UW-Whitewater’s First Generation College Celebration event is taking place Nov. 3 – Nov. 10 with multiple online events that cover a variety of topics for this special population. Throughout the eight days, the university will be celebrating and learning more about what the experiences are like for a number of first generation college students.
The first event held was “Cultural Conversations,” which took place Nov. 5. This was a group discussion over WebEx that gave people an opportunity to ask questions about others’ experiences. Everyone has encountered different obstacles on their academic journey, and this event gave people an opportunity to get to know each other on a deeper level. Participants split into small groups, which gave more people a chance to ask questions and share their stories.
“This is all new for you and your family, and quite possibly scary,” advised freshman first generation student Cassie Schenkel. “Don’t be afraid to step out of your comfort zone and go for it!”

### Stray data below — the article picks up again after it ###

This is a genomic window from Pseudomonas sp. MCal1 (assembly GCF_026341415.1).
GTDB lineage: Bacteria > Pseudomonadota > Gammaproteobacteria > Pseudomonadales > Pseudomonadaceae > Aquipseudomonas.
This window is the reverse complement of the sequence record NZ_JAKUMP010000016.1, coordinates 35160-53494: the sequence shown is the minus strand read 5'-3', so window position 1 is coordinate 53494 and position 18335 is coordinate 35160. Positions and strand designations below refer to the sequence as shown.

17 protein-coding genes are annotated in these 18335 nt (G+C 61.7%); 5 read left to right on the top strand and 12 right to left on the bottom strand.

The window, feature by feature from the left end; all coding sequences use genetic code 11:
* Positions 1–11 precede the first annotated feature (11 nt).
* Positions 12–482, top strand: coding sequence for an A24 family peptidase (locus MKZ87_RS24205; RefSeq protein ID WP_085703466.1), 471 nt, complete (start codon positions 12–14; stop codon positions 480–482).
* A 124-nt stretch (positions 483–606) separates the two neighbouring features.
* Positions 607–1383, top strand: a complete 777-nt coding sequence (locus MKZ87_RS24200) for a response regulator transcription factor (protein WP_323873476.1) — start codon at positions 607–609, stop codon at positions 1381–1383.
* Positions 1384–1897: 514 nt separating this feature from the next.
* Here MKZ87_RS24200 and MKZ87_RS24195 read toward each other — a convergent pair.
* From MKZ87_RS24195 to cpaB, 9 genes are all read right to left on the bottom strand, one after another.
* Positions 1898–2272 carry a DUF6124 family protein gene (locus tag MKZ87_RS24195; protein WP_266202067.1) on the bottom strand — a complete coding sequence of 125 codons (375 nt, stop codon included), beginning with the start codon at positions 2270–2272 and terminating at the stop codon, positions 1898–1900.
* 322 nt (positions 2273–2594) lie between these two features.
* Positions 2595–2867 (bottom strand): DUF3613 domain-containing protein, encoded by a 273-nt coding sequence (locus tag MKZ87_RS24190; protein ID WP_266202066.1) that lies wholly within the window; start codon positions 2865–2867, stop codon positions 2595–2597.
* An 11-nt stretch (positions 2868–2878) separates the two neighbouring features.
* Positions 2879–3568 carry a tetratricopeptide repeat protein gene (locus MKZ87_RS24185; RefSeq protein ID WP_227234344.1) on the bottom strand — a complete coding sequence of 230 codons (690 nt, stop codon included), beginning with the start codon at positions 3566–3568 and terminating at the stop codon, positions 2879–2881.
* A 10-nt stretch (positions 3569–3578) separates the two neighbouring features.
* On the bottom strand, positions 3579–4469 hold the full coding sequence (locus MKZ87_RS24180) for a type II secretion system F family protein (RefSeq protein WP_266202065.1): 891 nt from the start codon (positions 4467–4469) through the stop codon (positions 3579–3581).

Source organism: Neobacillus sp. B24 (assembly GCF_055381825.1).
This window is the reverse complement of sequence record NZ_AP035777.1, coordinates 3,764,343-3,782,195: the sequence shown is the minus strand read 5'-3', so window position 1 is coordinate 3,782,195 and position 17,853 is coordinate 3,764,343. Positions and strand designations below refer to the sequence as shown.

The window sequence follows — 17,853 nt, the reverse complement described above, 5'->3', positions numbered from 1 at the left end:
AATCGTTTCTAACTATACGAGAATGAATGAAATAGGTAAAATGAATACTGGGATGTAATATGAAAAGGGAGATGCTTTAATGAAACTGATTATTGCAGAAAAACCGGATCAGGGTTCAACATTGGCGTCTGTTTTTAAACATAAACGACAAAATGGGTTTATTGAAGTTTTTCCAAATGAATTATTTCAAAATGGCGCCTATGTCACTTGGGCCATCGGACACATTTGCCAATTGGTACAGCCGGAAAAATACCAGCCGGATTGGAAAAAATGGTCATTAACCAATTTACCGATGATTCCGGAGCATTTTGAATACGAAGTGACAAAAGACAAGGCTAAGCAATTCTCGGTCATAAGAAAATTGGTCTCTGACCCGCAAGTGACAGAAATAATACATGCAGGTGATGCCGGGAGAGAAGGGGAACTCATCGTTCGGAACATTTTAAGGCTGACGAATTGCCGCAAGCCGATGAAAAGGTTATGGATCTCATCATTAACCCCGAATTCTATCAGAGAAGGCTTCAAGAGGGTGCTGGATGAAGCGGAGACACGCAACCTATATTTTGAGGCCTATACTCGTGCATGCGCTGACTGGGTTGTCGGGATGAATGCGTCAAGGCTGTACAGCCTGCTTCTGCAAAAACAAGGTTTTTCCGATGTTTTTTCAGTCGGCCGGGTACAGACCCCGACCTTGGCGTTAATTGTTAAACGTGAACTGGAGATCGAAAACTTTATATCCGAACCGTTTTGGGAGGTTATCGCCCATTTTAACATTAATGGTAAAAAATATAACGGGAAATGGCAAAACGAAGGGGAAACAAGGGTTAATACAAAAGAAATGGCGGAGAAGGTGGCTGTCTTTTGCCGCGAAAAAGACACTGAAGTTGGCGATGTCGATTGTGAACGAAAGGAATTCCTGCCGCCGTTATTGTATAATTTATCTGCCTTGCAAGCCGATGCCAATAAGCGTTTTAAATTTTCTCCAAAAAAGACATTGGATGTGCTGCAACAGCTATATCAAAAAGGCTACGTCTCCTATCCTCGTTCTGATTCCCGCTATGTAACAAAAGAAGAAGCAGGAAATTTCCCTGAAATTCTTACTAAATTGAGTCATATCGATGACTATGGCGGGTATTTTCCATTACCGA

A number of experts and organizers contributed to the week-long celebration, and a good amount of planning went into it all. Cheyanne Brocker, a graduate adviser for First Warhawks in Flight, organized the social media campaign. She works with a lot of “first-gen” students here on campus, and was able to reach them effectively about participating in this important event celebrating their hard work.
“It’s nice to hear about everyone’s experiences, put myself in their shoes and relate it to what I went through. Working with first-gen students I can kind of see myself in them and what they’re going through,” Brocker said.
Many programs on campus are actually catered toward first-gen college students. Assistant Vice Chancellor of Student Diversity, Engagement and Success Ozalle Toms oversees several of these organizations and has worked with many first-gen students since her arrival on campus nine years ago. Having been a first-gen student herself, she really enjoys the work she does day in and day out.
“These are ways for us to talk with first-gen students about their experiences and what it’s been like,” said Toms. “Whether you’re the first person in your family to attend college, or even to study abroad, everyone’s experience is different.”